Friday, 11 March 2016

Drypoint Printing - Self portrait

Drypoint printing. Described to me as the closest you will get to an etching without using a copper plate. It creates a lovely, soft, almost pencil like print. The only disadvantage is that you need a printing press so need to have access to one to create the final image.
I don't usually take selfies but the theme of the 10 week print course has been self portraits so I have had to take lots of photos of myself which has felt very alien.
I chose this image for my first drypoint print. The finished print will face the same way as the original image.
Use a drypoint needle to scratch the image into the perspex sheet which ideally should be 0.75mm -1mm thick. It does begin to hurt your hand after a while so I may invest in a electric or battery operated one in the future.
First place your chosen image under the perspex sheet and trace the main outline & details using a permanent marker pen.
Reverse the perspex & use the drypoint needle to scratch the image out using the pen lines as a guide.  Draw the needle towards use firmly & rotate the perspex to get continuous even lines. Lots of other tools can be used to create different marks on the surface. As you can see from the image below I have added more detail to the hair. The deeper the cut lines, the more defined the finished print will be.
Ideally place the image on a light box or hold it up to the light to see where you have worked or gently rub the surface to feel where the cut lines are. 
The perspex is then inked up using an oil based printing ink applied with an applicator (or a piece of thick card) to the scratched surface. The ink will gather in the cut lines & scrim material is then rubbed in a circular motion to remove the excess ink. The image below shows the ink removed on the upper section of the perspex partway through the process. It's very messy so wear an apron & use disposable gloves.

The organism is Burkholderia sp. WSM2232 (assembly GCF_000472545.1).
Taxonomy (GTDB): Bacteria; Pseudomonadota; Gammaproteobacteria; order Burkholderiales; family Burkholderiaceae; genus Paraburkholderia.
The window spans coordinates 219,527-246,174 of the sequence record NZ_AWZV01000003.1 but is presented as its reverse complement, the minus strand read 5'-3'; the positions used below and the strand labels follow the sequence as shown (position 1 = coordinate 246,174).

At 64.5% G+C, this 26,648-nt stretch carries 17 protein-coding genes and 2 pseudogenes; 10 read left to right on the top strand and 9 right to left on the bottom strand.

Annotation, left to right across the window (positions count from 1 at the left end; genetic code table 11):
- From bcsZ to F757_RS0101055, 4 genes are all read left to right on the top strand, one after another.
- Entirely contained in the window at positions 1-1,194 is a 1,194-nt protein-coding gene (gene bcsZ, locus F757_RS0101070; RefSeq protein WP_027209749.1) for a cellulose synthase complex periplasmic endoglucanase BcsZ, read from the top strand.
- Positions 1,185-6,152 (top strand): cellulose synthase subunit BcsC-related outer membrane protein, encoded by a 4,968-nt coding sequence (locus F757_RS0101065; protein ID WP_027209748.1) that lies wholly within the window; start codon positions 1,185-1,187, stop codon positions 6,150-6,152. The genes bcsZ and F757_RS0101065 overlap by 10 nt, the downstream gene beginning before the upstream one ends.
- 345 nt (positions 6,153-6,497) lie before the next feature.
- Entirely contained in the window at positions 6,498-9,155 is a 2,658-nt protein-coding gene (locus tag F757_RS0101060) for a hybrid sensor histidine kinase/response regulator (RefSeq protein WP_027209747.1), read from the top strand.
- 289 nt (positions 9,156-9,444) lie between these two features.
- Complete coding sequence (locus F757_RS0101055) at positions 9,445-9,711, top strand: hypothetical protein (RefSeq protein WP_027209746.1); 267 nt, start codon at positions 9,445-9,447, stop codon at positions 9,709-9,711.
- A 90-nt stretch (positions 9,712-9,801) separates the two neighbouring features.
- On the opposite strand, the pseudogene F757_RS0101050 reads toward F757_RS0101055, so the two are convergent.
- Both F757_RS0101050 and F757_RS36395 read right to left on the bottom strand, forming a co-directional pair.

My first drypoint print. 
The perspex leaves a lovely indentation similar to a copper plate etching.
The paper needs to be presoaked for at least 5-10 mins before printing & part dried (no visible water on the surface) by placing it between blotting paper & pressing with a clean ink roller. Remove your gloves & make sure your hands are ink free before handling the paper.
After the first image was printed, a small amount of white spirit was poured onto the perspex plate to make the ink run to make an experimental print. 
Perspex plate before experimental print.
Test print & experimental print.
Great fun!

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